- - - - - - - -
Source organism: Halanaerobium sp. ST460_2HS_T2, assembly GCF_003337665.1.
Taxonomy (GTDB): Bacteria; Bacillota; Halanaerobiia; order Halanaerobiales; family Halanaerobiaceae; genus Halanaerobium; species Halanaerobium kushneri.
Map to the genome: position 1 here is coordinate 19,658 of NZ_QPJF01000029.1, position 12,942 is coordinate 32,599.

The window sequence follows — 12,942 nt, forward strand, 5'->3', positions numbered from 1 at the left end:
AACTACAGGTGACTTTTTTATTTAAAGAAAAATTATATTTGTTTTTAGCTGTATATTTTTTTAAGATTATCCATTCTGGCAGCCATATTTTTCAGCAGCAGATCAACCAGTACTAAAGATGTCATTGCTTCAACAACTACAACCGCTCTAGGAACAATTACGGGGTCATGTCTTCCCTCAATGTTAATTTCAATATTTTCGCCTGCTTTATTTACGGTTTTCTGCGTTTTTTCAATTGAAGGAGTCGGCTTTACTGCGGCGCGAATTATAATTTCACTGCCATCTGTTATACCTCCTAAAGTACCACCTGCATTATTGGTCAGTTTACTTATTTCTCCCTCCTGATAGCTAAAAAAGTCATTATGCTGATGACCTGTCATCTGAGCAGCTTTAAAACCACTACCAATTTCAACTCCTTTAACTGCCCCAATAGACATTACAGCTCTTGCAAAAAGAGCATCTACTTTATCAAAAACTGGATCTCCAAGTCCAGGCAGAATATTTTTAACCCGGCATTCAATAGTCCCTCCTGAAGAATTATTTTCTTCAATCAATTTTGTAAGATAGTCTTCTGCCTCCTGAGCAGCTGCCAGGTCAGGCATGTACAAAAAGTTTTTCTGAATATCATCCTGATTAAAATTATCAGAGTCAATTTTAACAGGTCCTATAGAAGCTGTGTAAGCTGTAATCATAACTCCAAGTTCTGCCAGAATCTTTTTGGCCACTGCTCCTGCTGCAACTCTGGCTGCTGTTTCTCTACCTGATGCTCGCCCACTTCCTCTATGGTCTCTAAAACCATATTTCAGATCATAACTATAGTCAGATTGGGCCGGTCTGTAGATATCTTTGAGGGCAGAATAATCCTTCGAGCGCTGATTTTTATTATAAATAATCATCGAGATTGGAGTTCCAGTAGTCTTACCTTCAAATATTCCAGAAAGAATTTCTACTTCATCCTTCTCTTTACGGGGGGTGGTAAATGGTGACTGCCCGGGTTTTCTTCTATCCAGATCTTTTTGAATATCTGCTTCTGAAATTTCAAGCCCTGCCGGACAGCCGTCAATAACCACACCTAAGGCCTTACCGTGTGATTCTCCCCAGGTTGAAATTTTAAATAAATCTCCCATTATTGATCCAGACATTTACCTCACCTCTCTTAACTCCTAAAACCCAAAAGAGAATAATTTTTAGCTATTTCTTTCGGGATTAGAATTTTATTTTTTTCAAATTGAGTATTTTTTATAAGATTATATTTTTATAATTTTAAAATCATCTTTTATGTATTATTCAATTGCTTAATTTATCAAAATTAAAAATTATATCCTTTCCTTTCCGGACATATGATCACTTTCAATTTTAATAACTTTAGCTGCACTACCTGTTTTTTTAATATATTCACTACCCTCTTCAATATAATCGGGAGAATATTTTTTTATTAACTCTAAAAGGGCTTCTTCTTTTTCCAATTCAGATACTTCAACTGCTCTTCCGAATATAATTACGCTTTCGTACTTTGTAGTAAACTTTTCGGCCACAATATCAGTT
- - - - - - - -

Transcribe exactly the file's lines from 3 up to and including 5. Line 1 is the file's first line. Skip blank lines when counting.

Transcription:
Map to the genome: position 1 here is coordinate 19,658 of NZ_QPJF01000029.1, position 12,942 is coordinate 32,599.

The window sequence follows — 12,942 nt, forward strand, 5'->3', positions numbered from 1 at the left end:
AACTACAGGTGACTTTTTTATTTAAAGAAAAATTATATTTGTTTTTAGCTGTATATTTTTTTAAGATTATCCATTCTGGCAGCCATATTTTTCAGCAGCAGATCAACCAGTACTAAAGATGTCATTGCTTCAACAACTACAACCGCTCTAGGAACAATTACGGGGTCATGTCTTCCCTCAATGTTAATTTCAATATTTTCGCCTGCTTTATTTACGGTTTTCTGCGTTTTTTCAATTGAAGGAGTCGGCTTTACTGCGGCGCGAATTATAATTTCACTGCCATCTGTTATACCTCCTAAAGTACCACCTGCATTATTGGTCAGTTTACTTATTTCTCCCTCCTGATAGCTAAAAAAGTCATTATGCTGATGACCTGTCATCTGAGCAGCTTTAAAACCACTACCAATTTCAACTCCTTTAACTGCCCCAATAGACATTACAGCTCTTGCAAAAAGAGCATCTACTTTATCAAAAACTGGATCTCCAAGTCCAGGCAGAATATTTTTAACCCGGCATTCAATAGTCCCTCCTGAAGAATTATTTTCTTCAATCAATTTTGTAAGATAGTCTTCTGCCTCCTGAGCAGCTGCCAGGTCAGGCATGTACAAAAAGTTTTTCTGAATATCATCCTGATTAAAATTATCAGAGTCAATTTTAACAGGTCCTATAGAAGCTGTGTAAGCTGTAATCATAACTCCAAGTTCTGCCAGAATCTTTTTGGCCACTGCTCCTGCTGCAACTCTGGCTGCTGTTTCTCTACCTGATGCTCGCCCACTTCCTCTATGGTCTCTAAAACCATATTTCAGATCATAACTATAGTCAGATTGGGCCGGTCTGTAGATATCTTTGAGGGCAGAATAATCCTTCGAGCGCTGATTTTTATTATAAATAATCATCGAGATTGGAGTTCCAGTAGTCTTACCTTCAAATATTCCAGAAAGAATTTCTACTTCATCCTTCTCTTTACGGGGGGTGGTAAATGGTGACTGCCCGGGTTTTCTTCTATCCAGATCTTTTTGAATATCTGCTTCTGAAATTTCAAGCCCTGCCGGACAGCCGTCAATAACCACACCTAAGGCCTTACCGTGTGATTCTCCCCAGGTTGAAATTTTAAATAAATCTCCCATTATTGATCCAGACATTTACCTCACCTCTCTTAACTCCTAAAACCCAAAAGAGAATAATTTTTAGCTATTTCTTTCGGGATTAGAATTTTATTTTTTTCAAATTGAGTATTTTTTATAAGATTATATTTTTATAATTTTAAAATCATCTTTTATGTATTATTCAATTGCTTAATTTATCAAAATTAAAAATTATATCCTTTCCTTTCCGGACATATGATCACTTTCAATTTTAATAACTTTAGCTGCACTACCTGTTTTTTTAATATATTCACTACCCTCTTCAATATAATCGGGAGAATATTTTTTTATTAACTCTAAAAGGGCTTCTTCTTTTTCCAATTCAGATACTTCAACTGCTCTTCCGAATATAATTACGCTTTCGTACTTTGTAGTAAACTTTTCGGCCACAATATCAGTT